Although Botox Cosmetic hasn’t been implicated in any infections, the hepatitis investigation has highlighted the fact that “the way physicians were taught by Allergan to use the product is incorrect,” says Julio Garcia, M.D., a Las Vegas-based plastic surgeon in private practice. Since Botox Cosmetic debuted in 2002 (carrying a single use, single-patient label), he says, “When we were taught by Allergan’s representatives and clinical instructors, they all demonstrated treating multiple patients out of one vial.”

“Dr. Garcia is likely not referencing direct Allergan promotional material, but rather statements and views of third-party physicians and physician speakers,” responds Caroline Van Hove, Allergan’s vice president, corporate communications.

Whatever the source of the instruction, the new regulations have proven costly for cosmetic surgeons.

“A Botox bottle costs around $560,” says Dr. Smith. “One patient doesn’t need a whole bottle.” But initially he had to charge patients at least $550 no matter how small the treatment area. “We were charging them what it cost us to buy the vial so that we didn’t anger any patients. That’s what most of us were doing,” he explains.

Responding to physicians’ requests, in May Allergan debuted a single use/single patient, 50-unit Botox Cosmetic vial costing about $289, says Ms. Van Hove.

Nevertheless, 50 units is still 2.5 times the approved dose, says Dr. Garcia, who estimates he’s lost 20 to 25 percent of his Botox business to injectors who ignore the new rules.

“It may be more costly to follow the manufacturer’s directions,” counters Dr. Azzam, “but not as costly as the negative health outcomes for the patient and provider if we don’t follow these recommendations.”

Regarding legal consequences, Dr. Garcia says that as the state Board of Medical Examiners pursues a malpractice investigation, Las Vegas attorneys representing some 3,000 patients are filing a class-action lawsuit against owners of the offending endoscopy clinics.

Nationally, adds Dr. Azzam, “There have been at least three outbreaks of hepatitis C related to unsafe injection practices.” As a result of a hepatitis outbreak in New York, Dr. Garcia reports, Senator Hillary Clinton has urged the FDA to support production and use of “cost-effective alternatives to multi-dose vials.”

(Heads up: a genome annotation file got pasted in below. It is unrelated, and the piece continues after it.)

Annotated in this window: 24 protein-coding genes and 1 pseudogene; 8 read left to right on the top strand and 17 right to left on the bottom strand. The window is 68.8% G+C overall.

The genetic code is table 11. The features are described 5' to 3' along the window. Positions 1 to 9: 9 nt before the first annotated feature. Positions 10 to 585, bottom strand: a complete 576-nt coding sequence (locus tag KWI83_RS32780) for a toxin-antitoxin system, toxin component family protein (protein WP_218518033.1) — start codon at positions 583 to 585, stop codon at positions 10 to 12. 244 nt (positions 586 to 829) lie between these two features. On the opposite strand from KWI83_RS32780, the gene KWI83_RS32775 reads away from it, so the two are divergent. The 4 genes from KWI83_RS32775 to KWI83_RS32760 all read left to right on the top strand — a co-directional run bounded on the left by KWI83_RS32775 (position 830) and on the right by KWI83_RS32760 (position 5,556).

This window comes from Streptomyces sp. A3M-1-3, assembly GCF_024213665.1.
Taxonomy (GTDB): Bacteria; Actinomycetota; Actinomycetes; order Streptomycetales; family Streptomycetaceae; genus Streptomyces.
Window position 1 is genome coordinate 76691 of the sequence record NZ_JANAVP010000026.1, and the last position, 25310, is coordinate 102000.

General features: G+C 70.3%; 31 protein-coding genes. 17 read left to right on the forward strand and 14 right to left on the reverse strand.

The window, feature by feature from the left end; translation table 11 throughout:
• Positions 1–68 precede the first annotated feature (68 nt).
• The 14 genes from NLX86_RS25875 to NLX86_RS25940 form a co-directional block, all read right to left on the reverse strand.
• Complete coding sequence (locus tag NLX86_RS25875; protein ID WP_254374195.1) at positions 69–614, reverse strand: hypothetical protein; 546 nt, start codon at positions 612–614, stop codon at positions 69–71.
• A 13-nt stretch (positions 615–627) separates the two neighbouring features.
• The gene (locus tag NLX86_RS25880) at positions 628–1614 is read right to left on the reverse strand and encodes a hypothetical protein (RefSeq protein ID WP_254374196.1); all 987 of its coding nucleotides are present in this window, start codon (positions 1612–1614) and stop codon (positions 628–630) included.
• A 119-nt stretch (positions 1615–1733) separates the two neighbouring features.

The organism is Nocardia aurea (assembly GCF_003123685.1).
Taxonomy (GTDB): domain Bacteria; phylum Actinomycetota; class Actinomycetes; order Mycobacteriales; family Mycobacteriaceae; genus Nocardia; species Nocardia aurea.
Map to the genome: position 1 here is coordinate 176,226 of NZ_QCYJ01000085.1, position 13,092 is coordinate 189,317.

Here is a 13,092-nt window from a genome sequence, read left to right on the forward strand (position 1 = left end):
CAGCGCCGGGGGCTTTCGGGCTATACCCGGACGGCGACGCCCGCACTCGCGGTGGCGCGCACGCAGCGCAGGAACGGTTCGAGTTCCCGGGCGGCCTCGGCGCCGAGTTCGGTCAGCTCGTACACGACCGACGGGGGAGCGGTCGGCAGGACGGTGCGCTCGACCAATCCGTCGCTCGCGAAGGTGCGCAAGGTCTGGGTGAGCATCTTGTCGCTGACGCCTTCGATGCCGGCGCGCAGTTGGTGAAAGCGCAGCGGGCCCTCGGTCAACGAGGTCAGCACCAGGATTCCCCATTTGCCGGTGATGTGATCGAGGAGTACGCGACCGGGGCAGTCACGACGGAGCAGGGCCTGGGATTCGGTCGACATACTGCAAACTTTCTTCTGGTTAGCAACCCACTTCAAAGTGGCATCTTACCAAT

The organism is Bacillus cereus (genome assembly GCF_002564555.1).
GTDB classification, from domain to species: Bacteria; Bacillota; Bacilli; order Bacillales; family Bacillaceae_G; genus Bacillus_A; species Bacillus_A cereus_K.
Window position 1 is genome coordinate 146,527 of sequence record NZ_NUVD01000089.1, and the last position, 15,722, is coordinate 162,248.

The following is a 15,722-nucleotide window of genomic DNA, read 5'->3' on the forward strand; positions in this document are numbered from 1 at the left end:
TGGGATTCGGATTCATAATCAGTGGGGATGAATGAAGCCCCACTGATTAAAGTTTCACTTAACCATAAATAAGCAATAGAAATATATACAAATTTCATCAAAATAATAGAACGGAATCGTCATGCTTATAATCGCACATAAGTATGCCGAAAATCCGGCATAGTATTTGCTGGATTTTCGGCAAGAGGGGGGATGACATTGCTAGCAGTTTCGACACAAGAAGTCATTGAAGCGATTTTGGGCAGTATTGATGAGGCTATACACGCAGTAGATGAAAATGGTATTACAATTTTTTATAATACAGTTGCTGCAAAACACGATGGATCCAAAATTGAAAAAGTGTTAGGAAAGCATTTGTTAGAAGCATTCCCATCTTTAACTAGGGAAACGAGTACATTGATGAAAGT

Meanwhile, in Las Vegas, Dr. Garcia says reuse of single-use vials continues despite the fact he has sent letters to the American Society for Aesthetic Plastic Surgery (ASAPS), American Society of Plastic Surgeons (ASPS) and Nevada’s Board of medical examiners alerting them about the practice.

Although plastic surgeons are closely monitored, adds Dr. Smith, “We worry more about the nurses and nonphysician injectors, some of whom continue to advertise prices that suggest they’re still splitting Botox vials among multiple patients.”

However, Lynn Beggs, legal counsel for the Nevada State Board of Medical Examiners, tells Cosmetic Surgery Times that the Board considered the issue of injection safety at its quarterly meeting in mid-July and recommends to its licensees that they follow injection safety information updated by the CDC in March 2008. ASAPS and ASPS officials did not respond to requests for comments.

Meanwhile, to help infected patients and identify others at risk that the investigation may have missed, the SNHD has implemented a Hepatitis C Exposure Registry to gather additional information related to patients of the Endoscopy Center of Southern Nevada and of a second endoscopy clinic linked with the eighth acute infection. Nevada health officials also plan to test patients who underwent procedures at these clinics in late 2007 and early 2008 because patients can carry hepatitis C for up to six months before testing positive.

Regarding the Botox issue, Dr. Niamtu says, “Having a multi-dose vial that requires reconstitution is a huge drawback. Someday we will laugh that we had to go through all these steps just to get a few simple injections.” Physicians hope Allergan and/or its competitors ultimately will devise a way to provide botulinum toxin A in a ready-to-inject delivery system, he says. “Until then,” he adds, “it’s imperative that all providers are cognizant of the ability to inadvertently infect other patients by using a multi-dose system with Botox or any other injectable medication.” CST

Drs. Garcia and Smith report no relevant financial interests. Dr. Niamtu is a consultant for Allergan and has received lecture honoraria from the company.